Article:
• Different NGOs usually serve as a voice for “environmental refugees” and try to speak up on behalf of their interests in front of the EU institutions through position papers or actual legal complaints. Different examples of such NGOs would be the Green Europe Foundation, working specifically within a European Framework or Climate Refugees, an NGO that works on a more international scale.

Legal Framework/Measures already in place

1951 Refugee Convention 

The 1951 Refugee Convention provides a single universal definition of what a refugee is. It states that a refugee is a person unable or unwilling to return to their country of origin due to well-founded fear of prosecution due to their race, religion, nationality, membership of a particular social group, or political opinion. Up until today, the convention laid to groundwork for most asylum laws and the definition is being used by many countries and especially the EU. 

Competences of the European Union

The EU has different competences in different areas. When it comes to the environment, justice or security, all areas this topic tackles, the EU operates under so-called shared competences. This essentially means that the EU is able to pass legislation and adopt legally binding policies for their Member States. Member States are still able to exercise their own competence in areas where the EU has not done so or decided not to do so. 

So far the EU has not had any regulations specifically on “environmental refugees”. However, they do have different laws on migration and asylum in general. One of the main policy frameworks here is the Common European Asylum System (CEAS). It consists of different pieces of legislation that set out common standards within the EU for asylum decision-making and reception condition.  For one, its main goal is to harmonise asylum laws in all Member States and thus make for fair asylum decisions. For another, it also ensures that asylum seekers are granted a dignified stay in the country their seeking asylum in, as they are also not allowed to leave the said country while their application is being processed. 

Common European Asylum System 
European strategies to combat climate change

The European Commission introduced in the European Green Deal a set of policies with the aim to reduce the net greenhouse gases by 55% by 2030 and reach carbon neutrality by 2050. Within the European Green Deal, the EU has identified climate change as a source of conflict and migration and proposed different strategies to combat climate change. However, the European Green Deal mainly tackles Europe’s greenhouse gas emissions and not the subsequent climate migration. Together with Global Gateway, they also support partner countries in various manners, one of them being different investments towards greener energies and technologies. As climate change is the main driver behind environmental migration, combating it is the most important step when tackling the problem from the root.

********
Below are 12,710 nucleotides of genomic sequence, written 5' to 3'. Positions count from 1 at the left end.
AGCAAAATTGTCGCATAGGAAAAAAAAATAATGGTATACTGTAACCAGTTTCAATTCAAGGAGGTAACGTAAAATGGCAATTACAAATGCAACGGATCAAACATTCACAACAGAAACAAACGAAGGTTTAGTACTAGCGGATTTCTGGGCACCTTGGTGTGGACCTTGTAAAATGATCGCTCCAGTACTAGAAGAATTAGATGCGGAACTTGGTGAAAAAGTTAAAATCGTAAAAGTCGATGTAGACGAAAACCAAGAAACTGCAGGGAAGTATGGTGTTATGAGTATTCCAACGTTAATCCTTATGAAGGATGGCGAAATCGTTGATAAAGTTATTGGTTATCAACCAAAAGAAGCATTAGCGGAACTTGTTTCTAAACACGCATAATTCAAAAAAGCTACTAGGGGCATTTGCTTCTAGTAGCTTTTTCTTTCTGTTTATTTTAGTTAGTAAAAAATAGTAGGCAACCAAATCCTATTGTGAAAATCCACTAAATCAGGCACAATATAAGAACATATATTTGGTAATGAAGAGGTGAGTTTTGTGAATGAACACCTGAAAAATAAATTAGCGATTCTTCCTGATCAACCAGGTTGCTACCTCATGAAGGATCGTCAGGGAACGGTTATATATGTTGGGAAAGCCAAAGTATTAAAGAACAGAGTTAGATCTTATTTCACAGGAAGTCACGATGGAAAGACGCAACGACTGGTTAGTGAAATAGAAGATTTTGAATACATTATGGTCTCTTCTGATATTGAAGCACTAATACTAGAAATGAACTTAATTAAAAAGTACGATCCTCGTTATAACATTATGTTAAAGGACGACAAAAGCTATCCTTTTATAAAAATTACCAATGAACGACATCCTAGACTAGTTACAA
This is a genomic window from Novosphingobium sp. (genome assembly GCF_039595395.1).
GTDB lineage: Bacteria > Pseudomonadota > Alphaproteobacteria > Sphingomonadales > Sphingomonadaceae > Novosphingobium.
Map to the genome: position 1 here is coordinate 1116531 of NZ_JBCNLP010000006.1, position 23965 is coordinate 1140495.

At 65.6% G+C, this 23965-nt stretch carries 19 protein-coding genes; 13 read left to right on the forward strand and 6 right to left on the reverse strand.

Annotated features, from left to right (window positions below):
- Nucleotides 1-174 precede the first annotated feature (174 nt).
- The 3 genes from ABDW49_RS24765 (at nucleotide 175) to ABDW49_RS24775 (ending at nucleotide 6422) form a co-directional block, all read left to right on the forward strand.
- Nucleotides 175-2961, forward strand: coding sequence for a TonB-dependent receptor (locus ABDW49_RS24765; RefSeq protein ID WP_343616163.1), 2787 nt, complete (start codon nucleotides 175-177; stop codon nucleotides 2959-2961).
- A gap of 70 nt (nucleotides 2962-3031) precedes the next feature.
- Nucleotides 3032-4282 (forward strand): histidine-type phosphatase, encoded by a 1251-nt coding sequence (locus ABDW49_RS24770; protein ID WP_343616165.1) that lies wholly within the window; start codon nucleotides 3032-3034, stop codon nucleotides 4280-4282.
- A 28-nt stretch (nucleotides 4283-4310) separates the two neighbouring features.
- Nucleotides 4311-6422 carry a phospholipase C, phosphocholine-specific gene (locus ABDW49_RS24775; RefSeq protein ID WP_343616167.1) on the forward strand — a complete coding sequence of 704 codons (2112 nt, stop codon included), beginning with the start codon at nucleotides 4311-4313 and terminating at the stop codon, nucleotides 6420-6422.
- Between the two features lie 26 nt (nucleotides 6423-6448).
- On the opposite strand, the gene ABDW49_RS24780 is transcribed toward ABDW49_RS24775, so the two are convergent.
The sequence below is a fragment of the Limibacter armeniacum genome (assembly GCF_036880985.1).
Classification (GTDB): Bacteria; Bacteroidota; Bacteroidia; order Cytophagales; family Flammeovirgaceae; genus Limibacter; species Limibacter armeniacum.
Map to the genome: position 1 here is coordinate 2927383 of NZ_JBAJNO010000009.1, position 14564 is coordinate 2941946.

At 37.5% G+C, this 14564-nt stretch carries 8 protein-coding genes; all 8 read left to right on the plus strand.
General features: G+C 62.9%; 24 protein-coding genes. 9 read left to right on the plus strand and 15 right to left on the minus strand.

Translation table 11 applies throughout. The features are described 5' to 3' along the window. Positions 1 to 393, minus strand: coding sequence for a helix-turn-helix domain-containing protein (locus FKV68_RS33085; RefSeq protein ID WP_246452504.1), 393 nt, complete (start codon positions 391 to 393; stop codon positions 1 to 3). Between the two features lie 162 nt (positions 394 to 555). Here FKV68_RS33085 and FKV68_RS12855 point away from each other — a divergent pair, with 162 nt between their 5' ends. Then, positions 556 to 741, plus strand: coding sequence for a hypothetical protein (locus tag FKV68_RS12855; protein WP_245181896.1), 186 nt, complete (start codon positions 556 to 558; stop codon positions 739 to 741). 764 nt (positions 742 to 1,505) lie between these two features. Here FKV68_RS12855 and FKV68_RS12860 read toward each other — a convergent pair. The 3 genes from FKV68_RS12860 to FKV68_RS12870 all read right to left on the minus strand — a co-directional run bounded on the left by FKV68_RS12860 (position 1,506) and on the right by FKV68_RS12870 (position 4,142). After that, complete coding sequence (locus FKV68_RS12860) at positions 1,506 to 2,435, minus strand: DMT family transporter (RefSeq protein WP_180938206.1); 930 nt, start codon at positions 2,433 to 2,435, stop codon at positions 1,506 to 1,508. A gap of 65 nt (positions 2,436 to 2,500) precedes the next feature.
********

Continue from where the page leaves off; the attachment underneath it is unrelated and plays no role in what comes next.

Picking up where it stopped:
As the European Union has acknowledged climate change being one of the drivers for migration,  the European Parliament has called for more joint research on the link between climate change and migration. The results of these studies are supposed to help come up with new and more targeted responses to the issue. Additionally, they plan on sharing guidelines, technical assistance and information with affected countries. One such study requested by the LIBE Committee in the past has been published in July 2020, stating different recommendations such as the installment of a policy connecting climate change and migration issues and the development of a strategy that produces solutions on asylum and migration claims connected to climate change. 

The Future

Key Challenges

Extreme weather phenomena

Research has shown that extreme weather phenomena caused by climate change will worsen over the next years and push millions of people into migration. Among others, massive draughts, a rise in extreme storms and floods, and more frequent and intense wildfires will put more individuals at risk in the short term. Just last year, in the summer of 2021, we have seen immense flooding in parts of Germany and Belgium, killing 220 people and forcing 30000 more to leave their homes. Such events are predicted to be nine times more likely due to climate change. In the same summer, Algeria has been hit by wildfires that inflicted more damage than all wildfires combined in the last 12 years. In addition, several long-term effects of climate change will impact the habitability of certain regions. As such, the sea-level rise will put people living close to the coast in danger, the melting of glaciers will be putting mountainous regions at risk, and the change in the atmospheric chemistry will affect the growth of crops. Although climate change is a global issue, its impacts are unevenly distributed and affect poorer countries disproportionately. For one, poorer countries are often located in regions more exposed to the effects of climate change. They oftentimes heavily rely on agriculture for their livelihood and with the effects of climate change making land barren and livestock dying, they are left with no other chance than to migrate4.

Climate change as a driver of conflict